The stories, heritage and history of Jews who immigrated to Israel from Arab lands and Spain will be documented as part of a new national project, approved Sunday by the cabinet.
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The project will collect personal testimonies, both filmed and written, from Jews of Sephardi and Mizrahi origins, referring to Jews who were displaced from the Iberian Peninsula following the Spanish Inquisition, and those of Middle Eastern or North African descent.
The subjects will document their lives before they made aliyah, their situations when they left, fled or were expelled from their countries, and the tales of their absorption in Israel.
The Social Equality Ministry, headed by Minister Gila Gamliel, will allocate 10 million shekels ($2.6 million) to the project, which Gamliel initiated. “This is not a uniquely Mizrahi interest but a national, Jewish and Zionist interest,” she said, after the project was approved. “From now on, the Jewish story will be more complete and Israeli citizens young and old will get to hear, study and become familiar with both the Eastern and Western sides of the glorious heritage of the Jewish people.”
The Government Press Office will run the project, after investigating options for cooperating with Beit Hatfutsot – the Museum of the Jewish People in Tel Aviv, or Yad Izhak Ben-Zvi, two institutions with long experience in documenting the life of Diaspora Jewry.
In recent years, there have been several projects producing video documentation of the history of various populations. Some are private initiatives, while others are under the auspices of public or government agencies.
One of the most prominent is the “Israel History” project, which has taken video testimonies from 1,100 people who lived through the founding of the state in 1948. That project began as a private initiative but was later taken under the wing of the Jewish National and University Library.
A parallel project called “Documenting the 1948 Generation,” which interviewed 930 people, was conducted by the World Zionist Organization and the Steven Spielberg Jewish Film Archive. Those interviews are currently available for viewing on YouTube, and in the future will be featured on the website of the National Library.
A project similar to the one the government approved Sunday was previously pursued as a private initiative called “Sephardi Voices.” This was overseen by an American historian and sociologist, who documented hundreds of Jews who originated in Arab countries and moved to Britain, Canada, France, the United States and Israel.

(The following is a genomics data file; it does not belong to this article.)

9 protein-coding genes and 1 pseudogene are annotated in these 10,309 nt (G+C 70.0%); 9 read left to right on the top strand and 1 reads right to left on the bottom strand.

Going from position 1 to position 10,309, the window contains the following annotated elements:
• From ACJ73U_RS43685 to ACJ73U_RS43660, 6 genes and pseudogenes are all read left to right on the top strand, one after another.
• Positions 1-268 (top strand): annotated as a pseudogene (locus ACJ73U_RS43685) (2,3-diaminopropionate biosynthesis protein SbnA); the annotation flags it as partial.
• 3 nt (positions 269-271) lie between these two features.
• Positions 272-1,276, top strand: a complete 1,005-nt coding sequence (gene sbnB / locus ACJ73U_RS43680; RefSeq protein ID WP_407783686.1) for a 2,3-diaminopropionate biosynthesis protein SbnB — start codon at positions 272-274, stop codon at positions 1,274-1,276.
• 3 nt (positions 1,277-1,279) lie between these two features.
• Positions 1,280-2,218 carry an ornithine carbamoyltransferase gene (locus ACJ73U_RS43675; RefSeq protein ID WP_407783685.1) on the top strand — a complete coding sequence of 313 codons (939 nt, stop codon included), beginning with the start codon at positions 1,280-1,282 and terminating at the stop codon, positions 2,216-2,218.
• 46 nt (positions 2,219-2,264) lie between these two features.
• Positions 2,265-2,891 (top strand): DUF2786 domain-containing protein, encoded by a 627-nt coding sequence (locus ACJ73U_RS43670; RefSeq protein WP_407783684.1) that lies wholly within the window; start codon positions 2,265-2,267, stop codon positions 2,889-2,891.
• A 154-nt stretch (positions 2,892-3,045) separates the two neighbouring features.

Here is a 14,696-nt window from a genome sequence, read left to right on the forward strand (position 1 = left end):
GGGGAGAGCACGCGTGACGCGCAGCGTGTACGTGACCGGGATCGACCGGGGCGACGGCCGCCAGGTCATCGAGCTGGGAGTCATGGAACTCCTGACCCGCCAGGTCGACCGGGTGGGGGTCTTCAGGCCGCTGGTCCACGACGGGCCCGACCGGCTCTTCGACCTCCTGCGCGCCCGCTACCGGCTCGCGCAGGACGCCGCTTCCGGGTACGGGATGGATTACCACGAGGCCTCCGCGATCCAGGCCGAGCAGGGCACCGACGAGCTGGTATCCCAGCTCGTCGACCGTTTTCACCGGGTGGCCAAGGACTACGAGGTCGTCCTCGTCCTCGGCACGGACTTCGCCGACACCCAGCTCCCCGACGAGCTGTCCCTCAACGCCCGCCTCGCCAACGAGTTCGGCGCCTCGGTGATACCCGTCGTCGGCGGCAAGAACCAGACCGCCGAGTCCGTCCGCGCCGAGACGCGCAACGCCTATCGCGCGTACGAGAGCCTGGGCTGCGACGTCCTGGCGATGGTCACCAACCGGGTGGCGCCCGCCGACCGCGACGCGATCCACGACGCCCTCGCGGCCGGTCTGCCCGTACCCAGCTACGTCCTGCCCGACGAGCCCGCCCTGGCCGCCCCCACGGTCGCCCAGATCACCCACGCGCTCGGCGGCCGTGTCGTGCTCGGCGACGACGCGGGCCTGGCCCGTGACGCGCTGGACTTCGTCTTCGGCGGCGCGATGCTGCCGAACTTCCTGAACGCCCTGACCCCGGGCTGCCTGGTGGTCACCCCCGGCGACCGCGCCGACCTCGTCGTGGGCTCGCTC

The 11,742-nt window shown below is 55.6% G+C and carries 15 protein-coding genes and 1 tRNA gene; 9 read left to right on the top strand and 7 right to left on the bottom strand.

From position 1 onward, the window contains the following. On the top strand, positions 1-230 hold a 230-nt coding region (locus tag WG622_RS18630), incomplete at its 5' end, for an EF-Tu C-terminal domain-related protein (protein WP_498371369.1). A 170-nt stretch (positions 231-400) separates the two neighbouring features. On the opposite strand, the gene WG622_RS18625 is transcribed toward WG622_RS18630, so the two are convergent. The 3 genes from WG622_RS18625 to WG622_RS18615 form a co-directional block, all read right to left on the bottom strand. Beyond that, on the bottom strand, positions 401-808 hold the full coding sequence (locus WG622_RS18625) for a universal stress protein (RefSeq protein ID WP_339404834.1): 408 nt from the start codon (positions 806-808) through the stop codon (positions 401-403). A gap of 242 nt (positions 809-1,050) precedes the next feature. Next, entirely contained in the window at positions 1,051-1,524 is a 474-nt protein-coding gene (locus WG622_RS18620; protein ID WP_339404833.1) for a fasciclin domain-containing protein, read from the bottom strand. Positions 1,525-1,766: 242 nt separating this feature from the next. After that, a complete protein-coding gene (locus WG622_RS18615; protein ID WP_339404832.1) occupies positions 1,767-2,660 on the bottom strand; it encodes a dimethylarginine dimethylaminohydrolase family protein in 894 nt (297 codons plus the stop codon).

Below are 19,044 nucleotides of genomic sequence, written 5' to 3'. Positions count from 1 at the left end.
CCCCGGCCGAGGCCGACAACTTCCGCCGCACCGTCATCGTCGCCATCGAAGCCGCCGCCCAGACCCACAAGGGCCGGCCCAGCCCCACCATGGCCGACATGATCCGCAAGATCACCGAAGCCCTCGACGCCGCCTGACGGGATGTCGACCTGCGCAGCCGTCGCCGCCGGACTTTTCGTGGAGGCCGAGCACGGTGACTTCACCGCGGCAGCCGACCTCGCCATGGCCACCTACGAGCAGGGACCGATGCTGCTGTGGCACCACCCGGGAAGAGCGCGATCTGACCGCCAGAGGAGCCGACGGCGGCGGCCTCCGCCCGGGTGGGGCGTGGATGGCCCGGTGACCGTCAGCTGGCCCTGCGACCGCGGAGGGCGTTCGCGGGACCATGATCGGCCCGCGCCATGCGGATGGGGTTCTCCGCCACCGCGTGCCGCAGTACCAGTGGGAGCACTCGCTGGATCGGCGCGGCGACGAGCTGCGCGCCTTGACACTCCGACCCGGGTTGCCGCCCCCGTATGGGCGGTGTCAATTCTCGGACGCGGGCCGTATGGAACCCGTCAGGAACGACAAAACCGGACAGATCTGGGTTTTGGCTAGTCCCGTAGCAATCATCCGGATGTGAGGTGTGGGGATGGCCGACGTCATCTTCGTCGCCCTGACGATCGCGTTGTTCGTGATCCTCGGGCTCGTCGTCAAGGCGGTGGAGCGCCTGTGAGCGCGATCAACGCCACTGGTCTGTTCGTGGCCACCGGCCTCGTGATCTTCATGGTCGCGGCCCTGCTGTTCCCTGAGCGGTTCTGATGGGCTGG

This new government initiative is one of a series of moves the government has made “to correct an injustice” – in the government’s words – by shining a light on parts of the Jewish people’s history that have been absent from textbooks, national ceremonies and other public remembrances.
“The initiative is part of a comprehensive national effort to deepen public knowledge and awareness about the story and legacy of Eastern Jewry, after long years in which they were pushed aside from public discussion and Israeli consciousness,” Gamliel said on Sunday.
Other steps taken by the government include establishing a memorial day to mark the departure and expulsion of Jews from Arab lands and Iran. This has been marked since 2014 on November 30, the day after the United Nations approved the partition that led to the establishment of the State of Israel – after which the situation of Jews in Arab countries worsened.
The Education Ministry set up the Biton Committee, which this summer recommended changes to the school and university curricula to include more content about Mizrahi and Sephardi Jews. And last month, the ministry announced it was creating a database of speakers to “perpetuate the heritage of the Jews of the East and Spain,” who will come to schools to tell their personal stories.
Gamliel claimed Sunday that “the chapter on Eastern Jewry is starting to be written today.” This is an exaggeration, though, since institutions like Yad Ben-Zvi have spent decades writing “the chapter on Eastern Jewry” and have published hundreds of books, pamphlets and articles on the Jewish communities in Spain and the East.